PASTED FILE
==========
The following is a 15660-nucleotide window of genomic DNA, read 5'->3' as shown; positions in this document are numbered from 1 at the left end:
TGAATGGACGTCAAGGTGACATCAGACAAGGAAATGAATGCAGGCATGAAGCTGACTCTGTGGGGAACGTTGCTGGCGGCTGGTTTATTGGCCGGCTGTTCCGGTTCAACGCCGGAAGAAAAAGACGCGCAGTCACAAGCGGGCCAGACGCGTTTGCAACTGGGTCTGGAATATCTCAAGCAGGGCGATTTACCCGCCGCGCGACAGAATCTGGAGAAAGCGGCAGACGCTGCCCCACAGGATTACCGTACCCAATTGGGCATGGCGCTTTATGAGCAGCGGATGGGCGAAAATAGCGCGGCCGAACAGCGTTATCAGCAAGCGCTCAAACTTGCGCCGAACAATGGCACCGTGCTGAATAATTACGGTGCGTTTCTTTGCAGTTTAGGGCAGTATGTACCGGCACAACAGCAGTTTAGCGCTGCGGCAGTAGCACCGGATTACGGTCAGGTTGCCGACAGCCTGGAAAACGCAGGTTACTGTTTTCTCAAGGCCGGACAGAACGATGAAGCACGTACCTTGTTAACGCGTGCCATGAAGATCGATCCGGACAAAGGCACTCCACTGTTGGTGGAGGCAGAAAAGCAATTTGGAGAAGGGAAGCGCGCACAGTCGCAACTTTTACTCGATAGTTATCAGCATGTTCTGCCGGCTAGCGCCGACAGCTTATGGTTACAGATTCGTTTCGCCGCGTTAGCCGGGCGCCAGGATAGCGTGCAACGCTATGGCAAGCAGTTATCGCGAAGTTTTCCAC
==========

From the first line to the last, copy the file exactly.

The following is a 15660-nucleotide window of genomic DNA, read 5'->3' as shown; positions in this document are numbered from 1 at the left end:
TGAATGGACGTCAAGGTGACATCAGACAAGGAAATGAATGCAGGCATGAAGCTGACTCTGTGGGGAACGTTGCTGGCGGCTGGTTTATTGGCCGGCTGTTCCGGTTCAACGCCGGAAGAAAAAGACGCGCAGTCACAAGCGGGCCAGACGCGTTTGCAACTGGGTCTGGAATATCTCAAGCAGGGCGATTTACCCGCCGCGCGACAGAATCTGGAGAAAGCGGCAGACGCTGCCCCACAGGATTACCGTACCCAATTGGGCATGGCGCTTTATGAGCAGCGGATGGGCGAAAATAGCGCGGCCGAACAGCGTTATCAGCAAGCGCTCAAACTTGCGCCGAACAATGGCACCGTGCTGAATAATTACGGTGCGTTTCTTTGCAGTTTAGGGCAGTATGTACCGGCACAACAGCAGTTTAGCGCTGCGGCAGTAGCACCGGATTACGGTCAGGTTGCCGACAGCCTGGAAAACGCAGGTTACTGTTTTCTCAAGGCCGGACAGAACGATGAAGCACGTACCTTGTTAACGCGTGCCATGAAGATCGATCCGGACAAAGGCACTCCACTGTTGGTGGAGGCAGAAAAGCAATTTGGAGAAGGGAAGCGCGCACAGTCGCAACTTTTACTCGATAGTTATCAGCATGTTCTGCCGGCTAGCGCCGACAGCTTATGGTTACAGATTCGTTTCGCCGCGTTAGCCGGGCGCCAGGATAGCGTGCAACGCTATGGCAAGCAGTTATCGCGAAGTTTTCCAC